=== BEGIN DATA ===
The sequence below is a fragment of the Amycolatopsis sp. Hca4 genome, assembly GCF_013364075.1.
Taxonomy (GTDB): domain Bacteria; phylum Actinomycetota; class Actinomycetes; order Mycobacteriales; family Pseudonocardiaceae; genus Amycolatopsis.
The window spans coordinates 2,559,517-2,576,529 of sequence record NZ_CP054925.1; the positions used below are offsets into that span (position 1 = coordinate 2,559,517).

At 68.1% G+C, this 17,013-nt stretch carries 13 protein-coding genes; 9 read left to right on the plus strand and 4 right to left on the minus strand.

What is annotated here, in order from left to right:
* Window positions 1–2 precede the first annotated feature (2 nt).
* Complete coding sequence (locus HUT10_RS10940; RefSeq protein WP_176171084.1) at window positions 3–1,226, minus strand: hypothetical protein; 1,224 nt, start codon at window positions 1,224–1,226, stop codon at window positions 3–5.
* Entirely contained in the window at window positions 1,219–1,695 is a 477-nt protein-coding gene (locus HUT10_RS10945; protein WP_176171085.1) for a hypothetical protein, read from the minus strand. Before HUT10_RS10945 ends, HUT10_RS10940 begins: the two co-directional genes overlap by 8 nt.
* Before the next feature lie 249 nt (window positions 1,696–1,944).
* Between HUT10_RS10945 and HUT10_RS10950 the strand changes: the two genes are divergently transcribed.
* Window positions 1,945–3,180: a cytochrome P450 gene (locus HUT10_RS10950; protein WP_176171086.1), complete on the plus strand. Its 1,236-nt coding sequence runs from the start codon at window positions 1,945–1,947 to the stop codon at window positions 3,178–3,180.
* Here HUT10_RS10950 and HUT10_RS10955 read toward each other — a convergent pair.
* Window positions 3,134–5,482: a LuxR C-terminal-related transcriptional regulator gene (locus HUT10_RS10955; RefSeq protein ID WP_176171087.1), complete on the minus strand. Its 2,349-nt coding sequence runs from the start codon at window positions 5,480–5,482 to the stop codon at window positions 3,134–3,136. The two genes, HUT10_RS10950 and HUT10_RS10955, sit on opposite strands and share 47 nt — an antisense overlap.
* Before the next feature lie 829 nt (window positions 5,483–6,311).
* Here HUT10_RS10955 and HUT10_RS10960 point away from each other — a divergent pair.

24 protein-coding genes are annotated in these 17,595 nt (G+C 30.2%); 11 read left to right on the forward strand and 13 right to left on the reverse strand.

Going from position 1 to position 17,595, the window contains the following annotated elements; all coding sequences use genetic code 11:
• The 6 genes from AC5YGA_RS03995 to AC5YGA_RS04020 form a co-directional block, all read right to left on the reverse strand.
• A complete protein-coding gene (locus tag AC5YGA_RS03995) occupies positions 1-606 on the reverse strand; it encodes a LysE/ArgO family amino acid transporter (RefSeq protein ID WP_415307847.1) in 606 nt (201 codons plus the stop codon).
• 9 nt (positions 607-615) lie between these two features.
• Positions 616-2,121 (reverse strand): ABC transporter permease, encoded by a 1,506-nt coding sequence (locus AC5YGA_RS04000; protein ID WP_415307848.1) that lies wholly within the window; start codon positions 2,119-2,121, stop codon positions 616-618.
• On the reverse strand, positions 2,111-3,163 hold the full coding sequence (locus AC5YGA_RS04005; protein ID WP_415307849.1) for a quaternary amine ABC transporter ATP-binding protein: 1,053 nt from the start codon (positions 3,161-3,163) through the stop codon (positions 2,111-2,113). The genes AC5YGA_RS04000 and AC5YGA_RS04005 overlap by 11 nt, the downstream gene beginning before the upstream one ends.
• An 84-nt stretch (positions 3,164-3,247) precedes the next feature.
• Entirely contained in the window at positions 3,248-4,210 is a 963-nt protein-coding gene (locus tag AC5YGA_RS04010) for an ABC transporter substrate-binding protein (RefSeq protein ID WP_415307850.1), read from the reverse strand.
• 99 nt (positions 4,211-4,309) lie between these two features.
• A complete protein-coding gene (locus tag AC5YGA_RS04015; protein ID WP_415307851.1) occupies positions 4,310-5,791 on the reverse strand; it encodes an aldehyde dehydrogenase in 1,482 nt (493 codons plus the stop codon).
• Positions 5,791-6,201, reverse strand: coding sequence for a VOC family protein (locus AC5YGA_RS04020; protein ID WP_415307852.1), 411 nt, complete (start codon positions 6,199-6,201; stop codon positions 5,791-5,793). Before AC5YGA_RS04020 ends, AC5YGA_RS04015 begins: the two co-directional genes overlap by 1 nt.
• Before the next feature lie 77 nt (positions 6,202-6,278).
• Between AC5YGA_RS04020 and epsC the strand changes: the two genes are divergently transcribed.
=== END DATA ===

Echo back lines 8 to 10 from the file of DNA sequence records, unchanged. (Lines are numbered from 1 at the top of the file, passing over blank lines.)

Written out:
* Entirely contained in the window at window positions 1,219–1,695 is a 477-nt protein-coding gene (locus HUT10_RS10945; protein WP_176171085.1) for a hypothetical protein, read from the minus strand. Before HUT10_RS10945 ends, HUT10_RS10940 begins: the two co-directional genes overlap by 8 nt.
* Before the next feature lie 249 nt (window positions 1,696–1,944).
* Between HUT10_RS10945 and HUT10_RS10950 the strand changes: the two genes are divergently transcribed.